There has already been snow falling at Whistler and on the locals. The temperature is dropping, and I’ve already donned a toque and my winter gloves to bike to work! It’s time to start thinking about the winter snowboard/skiing season, and to start getting the gear ready for backcountry touring. The last few years I’ve spent more time gaining confidence, skills and knowledge about touring in the backcountry. It’s not something to take lightly. But, when all goes well, it can be a great workout and a beautiful experience.
To make it most enjoyable, knowledge and safety are key. I highly recommend, at minimum, taking an Avalanche Safety Course. I took one provided by Canada West Mountain School 3 years ago and learned a lot.
Dave Norona, local world-renown adventure athlete, has posted a great video about backcountry gear and safety. It’s a great intro if your new, or refresher if you’re seasoned.
Hiking up past Red Heather Hut, Squamish with my bro
And who doesn’t want to be faster? Mike McIvor, owner of Peak Centre for Human Performance in Burnaby, gives us the facts on why we all should have a recovery drink ready to go after a workout.
Recovery drinks are one of the easiest things you can do to dramatically improve the speed of adaptation from training. My favourite example of a study that demonstrates the importance was done on a group of athletes that were doing the same training. Group A took a carb/protein drink at the beginning and end of the day and Group B took it before and after every workout. At the end of the 16 week of the study Group A (beginning and end of day) made a 2% improvement and Group B (before and after workout) made a 20% improvement – yep – that’s right 20%. The reason is that when we complete a workout, we are carb depleted. Under normal circumstances, the body uses just fat and carb as energy. When we’re carb depleted, the body needs something else to help burn the fat so it turns towards protein – we store our protein in our muscles. The reason why Group A made such small improvements is because when they finished their workouts they were carb depleted so they were actively breaking down muscle fibre to fuel their daily processes and they didn’t reverse that until they had their next meal. The period of time they were in that catabolic state was enough to almost fully negate the effects of their training. By taking that recovery drink immediately after the session Group B reversed the process and began their recovery and as a result saw dramatically better results through the same period of training. Which group would you rather be in?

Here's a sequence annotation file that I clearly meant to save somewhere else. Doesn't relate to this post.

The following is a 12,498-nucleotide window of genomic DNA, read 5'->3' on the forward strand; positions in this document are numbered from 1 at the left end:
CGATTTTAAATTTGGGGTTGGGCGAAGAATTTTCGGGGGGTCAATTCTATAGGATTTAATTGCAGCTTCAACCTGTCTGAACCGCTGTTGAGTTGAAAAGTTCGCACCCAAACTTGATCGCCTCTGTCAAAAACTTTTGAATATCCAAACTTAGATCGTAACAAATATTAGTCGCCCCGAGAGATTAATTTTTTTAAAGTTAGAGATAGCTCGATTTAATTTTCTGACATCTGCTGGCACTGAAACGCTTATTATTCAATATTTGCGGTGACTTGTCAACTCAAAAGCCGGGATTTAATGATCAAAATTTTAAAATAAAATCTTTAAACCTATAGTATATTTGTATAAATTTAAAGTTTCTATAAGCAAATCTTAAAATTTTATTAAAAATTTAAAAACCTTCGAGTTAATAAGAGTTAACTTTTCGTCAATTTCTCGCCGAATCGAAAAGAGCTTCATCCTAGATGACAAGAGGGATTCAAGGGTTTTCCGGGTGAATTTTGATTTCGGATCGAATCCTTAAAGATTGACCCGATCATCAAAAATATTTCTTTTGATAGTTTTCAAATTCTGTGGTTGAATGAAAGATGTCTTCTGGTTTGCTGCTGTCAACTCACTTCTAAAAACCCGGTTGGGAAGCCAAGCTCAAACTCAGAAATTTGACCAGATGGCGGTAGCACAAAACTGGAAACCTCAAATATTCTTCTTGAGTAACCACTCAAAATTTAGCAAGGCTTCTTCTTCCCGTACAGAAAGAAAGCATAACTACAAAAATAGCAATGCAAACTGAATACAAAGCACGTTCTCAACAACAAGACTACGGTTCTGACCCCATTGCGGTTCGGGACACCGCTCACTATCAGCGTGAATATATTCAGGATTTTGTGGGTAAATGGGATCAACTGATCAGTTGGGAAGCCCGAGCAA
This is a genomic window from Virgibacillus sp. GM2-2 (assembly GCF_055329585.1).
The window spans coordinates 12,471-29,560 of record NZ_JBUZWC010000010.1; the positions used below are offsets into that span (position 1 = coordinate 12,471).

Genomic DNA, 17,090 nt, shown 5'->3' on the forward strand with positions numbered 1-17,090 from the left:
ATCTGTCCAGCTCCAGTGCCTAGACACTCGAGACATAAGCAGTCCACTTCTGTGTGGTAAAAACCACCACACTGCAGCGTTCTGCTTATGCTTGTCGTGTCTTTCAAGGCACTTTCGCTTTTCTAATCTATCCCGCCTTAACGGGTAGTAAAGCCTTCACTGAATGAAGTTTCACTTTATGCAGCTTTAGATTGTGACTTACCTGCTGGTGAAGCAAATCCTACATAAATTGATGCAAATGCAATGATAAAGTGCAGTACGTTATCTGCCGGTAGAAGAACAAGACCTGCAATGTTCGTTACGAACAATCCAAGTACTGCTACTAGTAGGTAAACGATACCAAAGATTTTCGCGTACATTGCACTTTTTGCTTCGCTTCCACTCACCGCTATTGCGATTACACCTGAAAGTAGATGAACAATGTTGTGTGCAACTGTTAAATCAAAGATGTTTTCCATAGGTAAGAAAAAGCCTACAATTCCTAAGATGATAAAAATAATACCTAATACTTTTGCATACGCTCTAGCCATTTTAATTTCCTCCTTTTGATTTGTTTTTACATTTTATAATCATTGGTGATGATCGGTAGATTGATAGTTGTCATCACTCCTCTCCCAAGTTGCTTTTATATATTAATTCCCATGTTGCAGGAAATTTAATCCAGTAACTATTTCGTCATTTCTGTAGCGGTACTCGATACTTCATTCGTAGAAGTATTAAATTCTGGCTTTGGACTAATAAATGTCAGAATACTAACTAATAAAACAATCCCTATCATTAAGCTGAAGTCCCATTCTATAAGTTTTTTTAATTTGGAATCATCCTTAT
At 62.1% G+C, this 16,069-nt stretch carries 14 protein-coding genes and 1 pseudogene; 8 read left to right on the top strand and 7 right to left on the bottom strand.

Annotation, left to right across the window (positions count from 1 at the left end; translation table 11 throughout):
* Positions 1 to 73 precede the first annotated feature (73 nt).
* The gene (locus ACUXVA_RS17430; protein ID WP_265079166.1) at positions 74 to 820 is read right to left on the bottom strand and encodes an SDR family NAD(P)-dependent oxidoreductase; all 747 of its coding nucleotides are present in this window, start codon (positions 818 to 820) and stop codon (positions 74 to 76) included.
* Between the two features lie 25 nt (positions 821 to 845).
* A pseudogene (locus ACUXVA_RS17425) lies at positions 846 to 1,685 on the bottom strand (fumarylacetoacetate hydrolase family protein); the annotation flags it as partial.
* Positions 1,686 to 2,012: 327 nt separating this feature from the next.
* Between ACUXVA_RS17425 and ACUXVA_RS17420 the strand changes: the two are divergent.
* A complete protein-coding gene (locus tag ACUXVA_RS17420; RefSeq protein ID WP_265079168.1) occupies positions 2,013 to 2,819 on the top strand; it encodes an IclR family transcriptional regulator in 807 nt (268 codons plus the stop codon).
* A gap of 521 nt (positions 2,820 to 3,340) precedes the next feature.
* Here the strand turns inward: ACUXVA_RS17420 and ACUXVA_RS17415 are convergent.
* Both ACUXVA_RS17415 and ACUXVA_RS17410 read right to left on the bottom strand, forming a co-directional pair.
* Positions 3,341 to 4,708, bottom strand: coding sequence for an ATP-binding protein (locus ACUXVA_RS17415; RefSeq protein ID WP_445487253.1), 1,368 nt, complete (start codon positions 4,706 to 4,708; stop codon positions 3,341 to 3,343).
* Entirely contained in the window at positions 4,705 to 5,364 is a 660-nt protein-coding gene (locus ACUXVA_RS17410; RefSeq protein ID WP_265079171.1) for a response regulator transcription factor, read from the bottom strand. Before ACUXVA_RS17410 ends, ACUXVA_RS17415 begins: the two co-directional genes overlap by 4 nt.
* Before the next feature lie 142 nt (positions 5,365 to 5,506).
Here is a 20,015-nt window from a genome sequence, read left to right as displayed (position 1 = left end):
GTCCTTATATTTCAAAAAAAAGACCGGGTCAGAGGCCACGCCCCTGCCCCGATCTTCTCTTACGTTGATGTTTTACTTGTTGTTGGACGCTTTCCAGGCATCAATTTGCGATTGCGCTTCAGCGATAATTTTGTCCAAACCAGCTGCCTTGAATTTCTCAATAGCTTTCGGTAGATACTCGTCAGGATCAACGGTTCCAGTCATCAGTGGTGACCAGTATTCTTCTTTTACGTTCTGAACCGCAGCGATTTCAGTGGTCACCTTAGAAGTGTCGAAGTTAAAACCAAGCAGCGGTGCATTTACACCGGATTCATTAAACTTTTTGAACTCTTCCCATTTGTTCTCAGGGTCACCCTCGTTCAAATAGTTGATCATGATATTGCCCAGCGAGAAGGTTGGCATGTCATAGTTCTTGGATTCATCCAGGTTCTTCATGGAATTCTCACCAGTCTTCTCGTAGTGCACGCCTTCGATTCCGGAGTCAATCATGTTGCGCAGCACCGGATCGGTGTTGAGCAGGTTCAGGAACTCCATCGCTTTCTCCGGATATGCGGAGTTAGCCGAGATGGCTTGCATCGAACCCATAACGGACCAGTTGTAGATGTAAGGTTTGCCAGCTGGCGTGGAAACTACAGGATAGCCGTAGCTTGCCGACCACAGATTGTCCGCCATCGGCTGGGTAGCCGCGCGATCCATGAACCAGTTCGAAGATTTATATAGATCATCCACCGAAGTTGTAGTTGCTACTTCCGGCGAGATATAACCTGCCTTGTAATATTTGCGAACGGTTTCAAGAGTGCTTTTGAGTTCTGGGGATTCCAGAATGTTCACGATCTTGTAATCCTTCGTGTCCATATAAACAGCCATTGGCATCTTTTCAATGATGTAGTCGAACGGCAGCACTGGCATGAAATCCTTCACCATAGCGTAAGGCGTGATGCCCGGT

You’re looking for about 10-12g of a whey protein (depending on your size), 20 or more grams of carb, and 300-500ml of water and it should be taken within 15 minutes of finishing training. Mike recommends the Cytosport Recovery Drink but Endurox R4, Gu Recovery or even chocolate milk will do in a pinch.
You’re already putting in the training. With one small change to your routine you can dramatically improve the effectiveness of what you’re doing. Train smarter, race faster.
Thanks Mike! If you have any more questions about nutrition or training, contact Peak Centre for Human Performance at 604-299-7959. Now fill your bottles with “Go Juice” and get back out there!
Posted in Fuel (Food & Drink), Health, Nutrition, Training, Uncategorized
Tagged Cycling, Nutrition, Peak Centre for Human Performance, Recovery drinks, Running, Sports drinks, Training
As I try to work through some hamstring issues these days, my physiotherapist at Active Life Physiotherapy in North Vancouver directed me to a new interesting document on the Prevention of Running Injuries by Blaise Dubois. This is a great read if you are a runner, or thinking about getting into running. It explains biomechanics, running myths, useful tips for picking shoes and even provides some discussion on the currently popular minimalist shoe. Don’t skip out on the Appendix either, it’s full of additional useful information such as interval training and stretching.
If you’re looking for more information on running stretches and exercises, check out the Active Life Physio website for more articles. ALP also does Video Gait Analysis which will provide you with visual feedback on running or walking gait. This will help identify any anomalies that may predispose one to injury and allow your physio to provide recommendations on gait correction, preventative exercise and footwear.
Good luck staying injury free and have fun on the trails!
Sophia Sauter, physio and owner of Active Life Physiotherapy - Iron Knee trail run, 2009
My Grandma recently shared a quick, easy and healthy muffin recipe with me that I would like to share with you. I made a few changes to the recipe when I made them yesterday because I had some frozen blueberries to use. I exchanged raisins with blueberries in the recipe, and decreased the sugar content because of the added blueberry sweetness. I also found that I had to add a bit more oatmeal to the mixture because it was too wet. I always play around with recipes though so I’ll give you the original. Hope you enjoy!
Grandma Morgan’s Oatmeal Raisin Muffin Recipe
1 cup oatmeal
½ cup butter
1 cup boiling water
¾ cup raisins
1 cup brown sugar
1 cup flour (I used spelt)
1 tsp baking powder
1 tsp baking soda
2 well beaten eggs
Mix together oatmeal, butter, water and raisins. Set aside to cool. Add rest of ingredients and mix until dry ingredients are moist. Put in lined muffin tins and bake at 375F for 12 – 15 minutes.
(These muffins also keep well in the freezer)